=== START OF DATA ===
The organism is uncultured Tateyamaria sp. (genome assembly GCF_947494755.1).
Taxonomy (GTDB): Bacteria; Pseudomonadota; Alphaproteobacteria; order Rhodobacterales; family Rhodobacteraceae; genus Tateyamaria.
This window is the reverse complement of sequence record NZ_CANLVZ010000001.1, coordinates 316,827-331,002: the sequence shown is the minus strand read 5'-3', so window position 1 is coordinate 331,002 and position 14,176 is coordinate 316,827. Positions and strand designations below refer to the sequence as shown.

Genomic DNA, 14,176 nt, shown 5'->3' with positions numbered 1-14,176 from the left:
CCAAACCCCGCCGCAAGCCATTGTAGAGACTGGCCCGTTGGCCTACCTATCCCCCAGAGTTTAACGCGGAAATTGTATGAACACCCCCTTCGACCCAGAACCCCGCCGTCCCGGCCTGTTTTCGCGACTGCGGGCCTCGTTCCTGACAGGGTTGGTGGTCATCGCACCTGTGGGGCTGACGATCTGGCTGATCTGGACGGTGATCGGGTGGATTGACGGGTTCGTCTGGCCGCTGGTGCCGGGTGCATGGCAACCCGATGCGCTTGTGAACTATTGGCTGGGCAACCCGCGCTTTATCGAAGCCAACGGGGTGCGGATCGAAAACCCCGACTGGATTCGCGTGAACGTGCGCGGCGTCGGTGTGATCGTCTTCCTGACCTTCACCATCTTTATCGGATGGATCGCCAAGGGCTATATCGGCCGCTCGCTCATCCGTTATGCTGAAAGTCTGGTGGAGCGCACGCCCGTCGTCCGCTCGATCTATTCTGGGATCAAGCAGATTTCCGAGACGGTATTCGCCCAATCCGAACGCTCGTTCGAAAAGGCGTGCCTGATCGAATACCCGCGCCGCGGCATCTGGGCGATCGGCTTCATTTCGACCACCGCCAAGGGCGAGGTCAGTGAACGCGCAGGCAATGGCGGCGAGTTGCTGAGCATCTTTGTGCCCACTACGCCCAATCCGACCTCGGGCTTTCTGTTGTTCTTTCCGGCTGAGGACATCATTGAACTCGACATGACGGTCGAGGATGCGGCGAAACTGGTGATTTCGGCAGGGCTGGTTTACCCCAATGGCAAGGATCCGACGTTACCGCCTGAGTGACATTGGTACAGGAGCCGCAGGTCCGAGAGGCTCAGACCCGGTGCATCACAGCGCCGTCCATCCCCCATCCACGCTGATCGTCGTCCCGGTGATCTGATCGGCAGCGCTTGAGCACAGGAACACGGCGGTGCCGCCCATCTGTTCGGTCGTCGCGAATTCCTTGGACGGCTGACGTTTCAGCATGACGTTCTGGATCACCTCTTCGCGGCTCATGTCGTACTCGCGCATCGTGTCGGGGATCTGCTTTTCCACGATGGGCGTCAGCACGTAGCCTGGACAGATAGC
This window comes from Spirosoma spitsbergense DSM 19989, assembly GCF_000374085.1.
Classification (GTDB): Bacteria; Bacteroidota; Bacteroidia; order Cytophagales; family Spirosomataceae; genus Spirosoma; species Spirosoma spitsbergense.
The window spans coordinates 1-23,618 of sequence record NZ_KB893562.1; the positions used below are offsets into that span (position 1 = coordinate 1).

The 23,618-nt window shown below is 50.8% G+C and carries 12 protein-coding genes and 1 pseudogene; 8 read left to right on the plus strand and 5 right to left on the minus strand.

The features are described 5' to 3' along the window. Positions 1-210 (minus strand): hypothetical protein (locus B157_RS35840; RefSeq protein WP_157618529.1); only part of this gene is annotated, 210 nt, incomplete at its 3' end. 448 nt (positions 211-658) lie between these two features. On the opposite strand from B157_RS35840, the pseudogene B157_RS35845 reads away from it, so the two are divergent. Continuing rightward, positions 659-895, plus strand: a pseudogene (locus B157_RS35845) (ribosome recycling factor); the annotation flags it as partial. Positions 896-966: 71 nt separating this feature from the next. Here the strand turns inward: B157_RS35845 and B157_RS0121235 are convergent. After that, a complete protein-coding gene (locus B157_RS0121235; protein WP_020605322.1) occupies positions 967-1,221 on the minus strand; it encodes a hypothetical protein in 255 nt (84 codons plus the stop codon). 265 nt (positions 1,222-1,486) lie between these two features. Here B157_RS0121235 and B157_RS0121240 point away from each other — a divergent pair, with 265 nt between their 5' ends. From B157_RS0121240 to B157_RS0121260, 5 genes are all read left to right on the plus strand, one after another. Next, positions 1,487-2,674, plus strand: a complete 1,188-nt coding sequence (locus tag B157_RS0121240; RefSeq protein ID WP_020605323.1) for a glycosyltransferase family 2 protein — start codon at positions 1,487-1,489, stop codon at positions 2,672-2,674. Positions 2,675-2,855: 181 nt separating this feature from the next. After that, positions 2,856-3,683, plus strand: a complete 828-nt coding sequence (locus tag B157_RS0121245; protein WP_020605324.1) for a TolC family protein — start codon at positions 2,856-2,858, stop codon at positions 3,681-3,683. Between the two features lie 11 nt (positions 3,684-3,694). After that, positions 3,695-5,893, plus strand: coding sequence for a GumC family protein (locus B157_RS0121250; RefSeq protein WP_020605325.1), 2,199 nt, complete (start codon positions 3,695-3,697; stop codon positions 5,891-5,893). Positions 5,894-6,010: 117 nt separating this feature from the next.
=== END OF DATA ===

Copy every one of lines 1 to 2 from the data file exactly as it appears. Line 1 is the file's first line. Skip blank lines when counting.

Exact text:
The organism is uncultured Tateyamaria sp. (genome assembly GCF_947494755.1).
Taxonomy (GTDB): Bacteria; Pseudomonadota; Alphaproteobacteria; order Rhodobacterales; family Rhodobacteraceae; genus Tateyamaria.